Anyway, on itself this influence sounds reasonable but it also undermines the case of human made climate change. Those who deny it would point out NDGT’s own words and say that whatever we do doesn’t really matter, it’s out of our hands – not the message the show was trying to convey.

On the subject of earthquakes, NDGT made a short comment that they are caused by tectonic changes and it’s not God’s punishment for misbehaving. This is scientifically proven.

Four years ago one Iranian scholar argued that modern women dressing indecently lead young men astray, corrupt their chastity and spread adultery, which causes earthquakes. Some smartass woman decided to set up an experiment that she called a “boobquake” – get a large gathering of indecently dressed women and record seismic activity on that day. Nothing extraordinary happened and so the theory was proven wrong.

It doesn’t work that way, of course, karma takes a long time to mature and come to fruition. It might not cause earthquakes per se but it might put people in earthquake prone regions and so it’s not earthquakes that are punishment, it’s being there when it happens. Current earthquakes in Iran could be caused by their women frolicking in swimming suits long before their Islamic revolution, who knows

There was another philosophical declaration in the show – NDGT admitted that humans are full of faults, that scientists are imperfect. This is a huge step, atheists normally don’t admit it, but what NDGT proposed instead is that scientific method is perfect and it corrects our human imperfections.

I don’t know what to say to that, we use the same reasoning in support of our method – through paramparā. This could be an interesting topic for some other day.

And then there was an obligatory silly mistake. In the segment about Alfred Wegener, the man who first proposed that modern continents were torn apart from one gigantic proto-continent Pangea, NDGT said that he disappeared during his expedition in the Arctic, that he walked away never to be seen again. Actually, Wegener went out with another man, died, and was buried. His grave was discovered half a year later and he got a proper reburial. It’s the man who was with Wegener, Rasmus Villumsen, who was never seen again. Don’t they do any fact checking on that show?

Enough with criticism, though, there were several moments that we can seize upon to make our own case.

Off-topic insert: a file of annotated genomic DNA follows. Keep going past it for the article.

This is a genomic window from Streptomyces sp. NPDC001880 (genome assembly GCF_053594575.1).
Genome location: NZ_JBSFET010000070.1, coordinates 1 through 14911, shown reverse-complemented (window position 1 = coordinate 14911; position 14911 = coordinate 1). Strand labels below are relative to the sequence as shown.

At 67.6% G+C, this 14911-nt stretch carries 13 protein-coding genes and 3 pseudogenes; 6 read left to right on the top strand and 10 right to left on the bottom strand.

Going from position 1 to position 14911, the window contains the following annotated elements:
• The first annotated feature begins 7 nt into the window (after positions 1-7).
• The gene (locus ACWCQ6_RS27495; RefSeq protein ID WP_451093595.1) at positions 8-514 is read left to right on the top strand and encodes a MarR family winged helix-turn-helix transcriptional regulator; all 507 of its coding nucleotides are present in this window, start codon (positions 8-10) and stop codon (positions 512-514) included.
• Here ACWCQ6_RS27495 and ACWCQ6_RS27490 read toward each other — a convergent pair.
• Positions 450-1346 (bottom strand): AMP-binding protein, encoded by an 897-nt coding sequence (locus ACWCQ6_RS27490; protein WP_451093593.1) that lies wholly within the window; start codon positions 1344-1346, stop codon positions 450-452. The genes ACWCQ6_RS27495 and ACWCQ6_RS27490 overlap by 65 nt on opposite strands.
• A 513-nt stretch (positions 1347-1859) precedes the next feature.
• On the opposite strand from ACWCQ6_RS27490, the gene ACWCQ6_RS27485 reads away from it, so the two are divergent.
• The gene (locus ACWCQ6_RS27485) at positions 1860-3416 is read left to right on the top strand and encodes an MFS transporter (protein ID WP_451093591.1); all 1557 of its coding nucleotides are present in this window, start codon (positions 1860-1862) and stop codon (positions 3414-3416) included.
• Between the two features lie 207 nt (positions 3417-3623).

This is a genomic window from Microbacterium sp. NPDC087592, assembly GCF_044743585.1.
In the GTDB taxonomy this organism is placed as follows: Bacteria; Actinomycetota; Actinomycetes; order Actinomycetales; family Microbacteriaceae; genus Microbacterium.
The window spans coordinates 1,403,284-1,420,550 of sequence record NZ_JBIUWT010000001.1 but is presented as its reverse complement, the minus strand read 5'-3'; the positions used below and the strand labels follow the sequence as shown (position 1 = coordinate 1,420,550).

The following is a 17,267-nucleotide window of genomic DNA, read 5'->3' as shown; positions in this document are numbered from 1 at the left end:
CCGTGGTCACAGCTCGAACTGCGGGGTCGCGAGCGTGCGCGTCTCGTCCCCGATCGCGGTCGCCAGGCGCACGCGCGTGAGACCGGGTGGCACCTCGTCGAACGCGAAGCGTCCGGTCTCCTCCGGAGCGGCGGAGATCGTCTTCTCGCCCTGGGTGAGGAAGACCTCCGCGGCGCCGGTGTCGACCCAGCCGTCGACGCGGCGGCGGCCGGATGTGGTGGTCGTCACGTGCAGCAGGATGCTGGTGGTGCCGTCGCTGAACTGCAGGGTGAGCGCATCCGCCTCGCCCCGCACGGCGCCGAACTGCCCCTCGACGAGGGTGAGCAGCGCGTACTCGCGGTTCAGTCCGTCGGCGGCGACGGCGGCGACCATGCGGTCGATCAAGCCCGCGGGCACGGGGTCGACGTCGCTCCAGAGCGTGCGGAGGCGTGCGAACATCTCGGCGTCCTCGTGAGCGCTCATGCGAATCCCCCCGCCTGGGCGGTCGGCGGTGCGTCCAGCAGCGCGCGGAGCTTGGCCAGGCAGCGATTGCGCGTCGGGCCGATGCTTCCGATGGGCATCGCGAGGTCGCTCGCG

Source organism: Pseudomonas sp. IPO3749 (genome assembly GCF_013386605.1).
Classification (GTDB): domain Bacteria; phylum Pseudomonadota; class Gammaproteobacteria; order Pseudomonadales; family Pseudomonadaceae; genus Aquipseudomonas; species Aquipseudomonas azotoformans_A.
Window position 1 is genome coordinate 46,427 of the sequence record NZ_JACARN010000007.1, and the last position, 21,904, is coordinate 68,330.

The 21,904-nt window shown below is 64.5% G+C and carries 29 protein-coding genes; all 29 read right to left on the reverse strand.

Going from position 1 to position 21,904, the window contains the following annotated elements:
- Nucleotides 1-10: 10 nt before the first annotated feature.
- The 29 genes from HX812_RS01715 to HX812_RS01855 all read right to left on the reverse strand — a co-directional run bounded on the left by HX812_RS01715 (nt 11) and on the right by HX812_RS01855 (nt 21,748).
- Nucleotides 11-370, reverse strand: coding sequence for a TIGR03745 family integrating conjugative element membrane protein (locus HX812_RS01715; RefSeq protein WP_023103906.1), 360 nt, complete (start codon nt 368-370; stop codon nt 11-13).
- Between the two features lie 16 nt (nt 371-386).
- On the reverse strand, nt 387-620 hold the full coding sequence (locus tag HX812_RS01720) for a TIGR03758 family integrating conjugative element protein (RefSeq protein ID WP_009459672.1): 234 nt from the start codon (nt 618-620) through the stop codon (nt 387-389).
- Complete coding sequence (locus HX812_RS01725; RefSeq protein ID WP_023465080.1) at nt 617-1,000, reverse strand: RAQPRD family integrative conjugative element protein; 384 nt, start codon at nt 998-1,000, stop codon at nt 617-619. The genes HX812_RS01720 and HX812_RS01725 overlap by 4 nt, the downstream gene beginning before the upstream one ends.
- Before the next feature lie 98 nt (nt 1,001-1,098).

We very much agree with periodic flood and volcanoes destroying life on Earth. When NDGT showed a cliff in Nova Scotia demonstrating all those destructions we can say that it only confirms what is said in Śrīmad Bhāgavatam – in between yugas life is wiped out by fire and rains. Great, thank you, science.

Then NDGT said that India was an island once, he didn’t specify what exactly happened to bring it together with the rest of Asia but we can point out description of Bhū-maṇḍala from the Fifth Canto that deals with continents. Maybe this description doesn’t look correct today but Bhāgavatam is timeless, if every certain number of years (counted in millions) there clearly is Jambūdvīpa and the surrounding islands then we don’t ask for anything else, we should be satisfied that Bhāgavatam is indeed accurate.

Finally, when NDGT spoke about burning forests we have the story of Pracetās who did exactly the same thing – found the Earth completely covered in trees and burned them all.

Eventually Lord Brahmā intervened and trees produced a daughter that they offered to Pracetās to pacify them, as illustrated in this picture:


Once again, Bhāgavatam rulez!

All in all, if we can convince ourselves that science is wrong and Bhāgavatam is correct, our goal is achieved and we can continue chanting and practicing devotional service with a peaceful mind. So what if some of these objections are questionable themselves? Our purpose is not to establish the truth – Bhāgavatam already does that, our purpose is to control our minds and develop our faith, everything else is secondary

Vanity thought #990. Cosmos E8

Weekend is approaching and this means new episode of Cosmos is coming up while I still haven’t addressed the previous one, number eight, called “Sisters of the Sun”. Last episode was dedicated to trivial matters and another episode about something like asbestos or peanut allergy would have ruined the show completely (in my view, of course). Luckily, this episode was all about grandeur – the stars and their lives.